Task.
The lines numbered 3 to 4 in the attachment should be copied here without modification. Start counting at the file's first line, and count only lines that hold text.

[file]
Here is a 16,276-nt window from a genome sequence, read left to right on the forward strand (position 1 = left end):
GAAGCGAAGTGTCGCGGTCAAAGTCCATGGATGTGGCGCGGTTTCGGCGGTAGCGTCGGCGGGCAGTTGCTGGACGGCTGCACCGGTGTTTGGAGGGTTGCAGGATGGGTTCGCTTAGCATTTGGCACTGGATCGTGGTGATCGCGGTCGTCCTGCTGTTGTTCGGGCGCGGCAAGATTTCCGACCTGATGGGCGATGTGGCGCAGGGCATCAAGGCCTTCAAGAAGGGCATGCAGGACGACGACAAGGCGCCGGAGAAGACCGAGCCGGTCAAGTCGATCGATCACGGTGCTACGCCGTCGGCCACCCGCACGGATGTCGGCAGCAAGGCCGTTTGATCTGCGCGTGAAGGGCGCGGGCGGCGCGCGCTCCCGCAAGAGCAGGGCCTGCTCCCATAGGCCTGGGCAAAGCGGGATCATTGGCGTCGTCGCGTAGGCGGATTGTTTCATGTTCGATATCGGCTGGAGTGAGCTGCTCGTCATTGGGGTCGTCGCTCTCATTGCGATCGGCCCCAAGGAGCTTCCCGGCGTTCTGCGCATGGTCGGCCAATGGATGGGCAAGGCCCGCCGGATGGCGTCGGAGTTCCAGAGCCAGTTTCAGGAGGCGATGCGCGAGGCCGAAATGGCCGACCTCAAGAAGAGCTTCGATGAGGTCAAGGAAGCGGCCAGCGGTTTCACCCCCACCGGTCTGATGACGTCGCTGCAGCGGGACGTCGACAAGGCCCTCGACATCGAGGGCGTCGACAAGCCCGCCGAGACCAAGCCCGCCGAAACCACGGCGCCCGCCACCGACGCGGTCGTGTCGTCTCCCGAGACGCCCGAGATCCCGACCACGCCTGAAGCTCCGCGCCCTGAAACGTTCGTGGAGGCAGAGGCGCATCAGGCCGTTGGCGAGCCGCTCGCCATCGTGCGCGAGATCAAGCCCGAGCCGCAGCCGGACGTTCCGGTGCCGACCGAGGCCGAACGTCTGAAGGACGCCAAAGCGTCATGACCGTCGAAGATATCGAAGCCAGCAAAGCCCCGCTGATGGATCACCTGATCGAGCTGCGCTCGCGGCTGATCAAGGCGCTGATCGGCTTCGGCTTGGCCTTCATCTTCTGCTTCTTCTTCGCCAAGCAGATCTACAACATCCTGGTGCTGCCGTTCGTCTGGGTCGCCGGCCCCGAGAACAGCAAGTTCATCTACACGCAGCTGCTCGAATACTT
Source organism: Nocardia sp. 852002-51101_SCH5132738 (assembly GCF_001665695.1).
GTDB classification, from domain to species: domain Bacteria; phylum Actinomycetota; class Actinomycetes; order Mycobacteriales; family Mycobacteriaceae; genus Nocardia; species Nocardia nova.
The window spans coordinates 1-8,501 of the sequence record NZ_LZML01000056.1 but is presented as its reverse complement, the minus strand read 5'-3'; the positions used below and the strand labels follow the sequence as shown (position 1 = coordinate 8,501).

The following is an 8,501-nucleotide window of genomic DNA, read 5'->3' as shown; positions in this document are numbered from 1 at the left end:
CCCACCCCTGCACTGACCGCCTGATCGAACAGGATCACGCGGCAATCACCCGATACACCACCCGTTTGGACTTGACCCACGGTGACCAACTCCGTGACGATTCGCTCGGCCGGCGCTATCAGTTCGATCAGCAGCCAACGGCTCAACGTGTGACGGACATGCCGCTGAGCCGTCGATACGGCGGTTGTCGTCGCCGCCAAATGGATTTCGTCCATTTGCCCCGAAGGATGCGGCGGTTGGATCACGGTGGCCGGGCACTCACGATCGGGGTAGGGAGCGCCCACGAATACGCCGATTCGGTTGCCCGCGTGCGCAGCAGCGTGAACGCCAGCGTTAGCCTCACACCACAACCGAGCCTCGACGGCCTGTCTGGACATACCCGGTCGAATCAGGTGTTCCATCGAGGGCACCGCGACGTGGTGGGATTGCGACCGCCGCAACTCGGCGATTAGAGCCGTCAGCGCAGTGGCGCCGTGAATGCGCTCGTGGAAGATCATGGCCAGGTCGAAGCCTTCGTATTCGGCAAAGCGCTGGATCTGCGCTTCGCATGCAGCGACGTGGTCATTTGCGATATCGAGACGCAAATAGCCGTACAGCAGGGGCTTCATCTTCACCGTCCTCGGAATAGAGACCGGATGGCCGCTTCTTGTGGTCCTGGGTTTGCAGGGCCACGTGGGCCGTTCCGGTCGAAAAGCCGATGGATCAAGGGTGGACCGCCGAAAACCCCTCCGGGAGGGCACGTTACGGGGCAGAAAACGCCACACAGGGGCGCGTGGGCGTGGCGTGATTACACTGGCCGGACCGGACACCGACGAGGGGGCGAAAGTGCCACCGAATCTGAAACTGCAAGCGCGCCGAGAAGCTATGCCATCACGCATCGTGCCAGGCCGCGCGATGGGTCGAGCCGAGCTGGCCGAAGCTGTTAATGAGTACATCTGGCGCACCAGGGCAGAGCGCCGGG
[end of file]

Source organism: Nocardia sp. 852002-51101_SCH5132738 (assembly GCF_001665695.1).
GTDB classification, from domain to species: domain Bacteria; phylum Actinomycetota; class Actinomycetes; order Mycobacteriales; family Mycobacteriaceae; genus Nocardia; species Nocardia nova.